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In 2006, Mikhail Gorbachev called the Chernobyl accident the "real cause" for the collapse of the Soviet Union:

The nuclear meltdown at Chernobyl 20 years ago this month, even more than my launch of perestroika, was perhaps the real cause of the collapse of the Soviet Union five years later. Indeed, the Chernobyl catastrophe was an historic turning point: there was the era before the disaster, and there is the very different era that has followed.

How significant was the accident in the political climate of the era, and why?

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    Anecdotally, it wasn't directly responsible - the fact that USSR was imploding economically after the respite of Brezhnev's oil sales revenues (and as a consequence, was unable to hold on to militarily-maintained unity) was the main driver. It DID feed into the general political feeling of population, though - the lies, the coverup, the incompetence, the fact of non-RSFSR republics suffering more... I'd be curious if some real citations and research can be found. +1 – user4012 Jun 24 '13 at 16:53
  • @DVK The USSR was quite good in economic terms up to the final stage. At least not much worse than previously, the GDP was growing until 1990. – Anixx Jun 29 '13 at 11:39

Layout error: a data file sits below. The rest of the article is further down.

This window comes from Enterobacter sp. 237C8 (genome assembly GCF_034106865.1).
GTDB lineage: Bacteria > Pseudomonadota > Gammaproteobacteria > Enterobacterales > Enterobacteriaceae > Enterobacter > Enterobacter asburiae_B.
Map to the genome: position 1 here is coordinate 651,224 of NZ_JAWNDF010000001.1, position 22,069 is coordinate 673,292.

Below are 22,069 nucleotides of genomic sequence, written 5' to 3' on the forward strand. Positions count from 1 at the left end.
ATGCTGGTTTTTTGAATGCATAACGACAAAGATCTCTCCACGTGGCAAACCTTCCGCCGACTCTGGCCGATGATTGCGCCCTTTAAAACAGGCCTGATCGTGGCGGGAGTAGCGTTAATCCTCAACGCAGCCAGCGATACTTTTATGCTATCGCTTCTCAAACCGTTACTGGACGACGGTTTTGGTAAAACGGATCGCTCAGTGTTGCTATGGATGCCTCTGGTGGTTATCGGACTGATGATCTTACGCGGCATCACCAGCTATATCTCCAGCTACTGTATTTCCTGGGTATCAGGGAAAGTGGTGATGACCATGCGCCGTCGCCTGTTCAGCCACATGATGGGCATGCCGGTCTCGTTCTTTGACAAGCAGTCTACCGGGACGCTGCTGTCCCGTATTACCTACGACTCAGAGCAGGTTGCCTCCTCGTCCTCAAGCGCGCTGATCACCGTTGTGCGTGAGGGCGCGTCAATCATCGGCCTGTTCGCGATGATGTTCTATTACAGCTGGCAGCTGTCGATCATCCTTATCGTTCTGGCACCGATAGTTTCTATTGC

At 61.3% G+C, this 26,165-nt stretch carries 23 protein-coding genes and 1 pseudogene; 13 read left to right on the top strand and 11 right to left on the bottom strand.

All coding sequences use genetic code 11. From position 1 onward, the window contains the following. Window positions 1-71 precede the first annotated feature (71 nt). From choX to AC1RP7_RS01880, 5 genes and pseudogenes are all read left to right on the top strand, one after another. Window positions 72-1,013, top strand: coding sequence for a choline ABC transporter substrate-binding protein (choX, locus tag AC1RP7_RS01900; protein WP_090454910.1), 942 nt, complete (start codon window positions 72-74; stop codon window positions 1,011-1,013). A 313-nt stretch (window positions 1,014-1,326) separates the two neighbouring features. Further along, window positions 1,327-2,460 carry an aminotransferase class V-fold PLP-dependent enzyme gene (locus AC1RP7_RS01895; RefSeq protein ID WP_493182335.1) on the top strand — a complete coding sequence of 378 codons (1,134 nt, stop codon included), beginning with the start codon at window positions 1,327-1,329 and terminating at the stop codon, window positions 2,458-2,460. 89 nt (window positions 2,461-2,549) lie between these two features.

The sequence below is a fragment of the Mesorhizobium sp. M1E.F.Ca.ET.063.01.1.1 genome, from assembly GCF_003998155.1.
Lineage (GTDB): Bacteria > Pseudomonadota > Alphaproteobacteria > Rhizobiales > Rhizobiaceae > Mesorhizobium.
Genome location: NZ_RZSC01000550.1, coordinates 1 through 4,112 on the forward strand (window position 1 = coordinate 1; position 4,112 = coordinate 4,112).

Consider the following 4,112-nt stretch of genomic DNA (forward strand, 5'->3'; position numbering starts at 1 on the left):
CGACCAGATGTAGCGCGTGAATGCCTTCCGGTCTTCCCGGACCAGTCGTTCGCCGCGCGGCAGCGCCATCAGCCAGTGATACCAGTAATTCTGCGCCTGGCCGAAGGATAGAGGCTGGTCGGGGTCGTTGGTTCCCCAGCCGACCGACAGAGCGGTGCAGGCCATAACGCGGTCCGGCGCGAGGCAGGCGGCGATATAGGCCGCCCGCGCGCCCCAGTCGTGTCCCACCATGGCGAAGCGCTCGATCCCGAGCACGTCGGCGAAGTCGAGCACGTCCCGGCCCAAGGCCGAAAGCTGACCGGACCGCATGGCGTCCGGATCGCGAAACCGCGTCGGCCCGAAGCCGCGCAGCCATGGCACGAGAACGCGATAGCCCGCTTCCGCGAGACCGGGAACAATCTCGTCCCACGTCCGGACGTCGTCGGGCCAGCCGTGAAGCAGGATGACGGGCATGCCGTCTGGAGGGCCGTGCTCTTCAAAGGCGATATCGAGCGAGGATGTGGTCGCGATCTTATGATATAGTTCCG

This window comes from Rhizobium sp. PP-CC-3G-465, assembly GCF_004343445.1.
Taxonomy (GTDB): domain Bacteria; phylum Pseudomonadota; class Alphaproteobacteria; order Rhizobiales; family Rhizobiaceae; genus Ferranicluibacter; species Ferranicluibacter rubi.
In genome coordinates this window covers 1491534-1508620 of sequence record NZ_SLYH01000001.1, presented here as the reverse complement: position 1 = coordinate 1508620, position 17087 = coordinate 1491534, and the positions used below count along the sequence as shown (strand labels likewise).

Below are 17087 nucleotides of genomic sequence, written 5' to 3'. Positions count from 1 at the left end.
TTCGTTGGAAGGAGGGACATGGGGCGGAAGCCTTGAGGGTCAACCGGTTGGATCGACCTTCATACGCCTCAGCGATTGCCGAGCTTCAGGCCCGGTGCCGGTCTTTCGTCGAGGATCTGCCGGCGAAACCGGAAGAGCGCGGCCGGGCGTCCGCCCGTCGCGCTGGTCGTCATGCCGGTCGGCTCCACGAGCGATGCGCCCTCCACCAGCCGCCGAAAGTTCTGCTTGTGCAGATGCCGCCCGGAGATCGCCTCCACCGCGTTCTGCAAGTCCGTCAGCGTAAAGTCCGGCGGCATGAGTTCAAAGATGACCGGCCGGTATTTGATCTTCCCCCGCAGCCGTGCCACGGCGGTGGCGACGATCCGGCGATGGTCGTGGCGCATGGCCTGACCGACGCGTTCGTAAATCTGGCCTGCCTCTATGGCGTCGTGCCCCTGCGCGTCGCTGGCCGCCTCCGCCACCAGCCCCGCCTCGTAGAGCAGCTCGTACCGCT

• @Anixx - It's easy to grow GDP when GDP is based on numbers that your boss wants you to make up :) – user4012 Jun 29 '13 at 14:28
  • @DVK how would you "make up" numbers, say, for air transportation? It was growing all the way. – Anixx Jun 29 '13 at 19:35
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    @Anixx - They are just that. Numbers. You don't think the Minister of transportation personally stood there and counted the # of cancelled flights, or collected airfair, as given to him in a report by his direct subordinates? Or that a subordinate with a # to achieve specified by a Minister's plan would prefer to fail to meet the plan #s as opposed to inflate the #s? – user4012 Jun 29 '13 at 23:45
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Chernobyl could not have been the cause of the collapse. It's estimated cleanup costs were mere $15B (1.5% of GDP). Gorbachev is suffering from a cognitive bias: he is attaching too much importance to an event he is currently thinking about.

The main impact of Chernobyl was indirect: the failure of the authorities to cover up the disaster; the lies in the media; not canceling the May 1st festivities in Kiev - al this lead to popular disaffection and increased interest in alternative sources of information, including foreign radio.

The main reason for the Soviet collapse was its inability to outspend the US on defence, especially SDI. "Just 13 men believed that SDI was feasible: Reagan and the 12 Politburo members. That was enough to destroy USSR".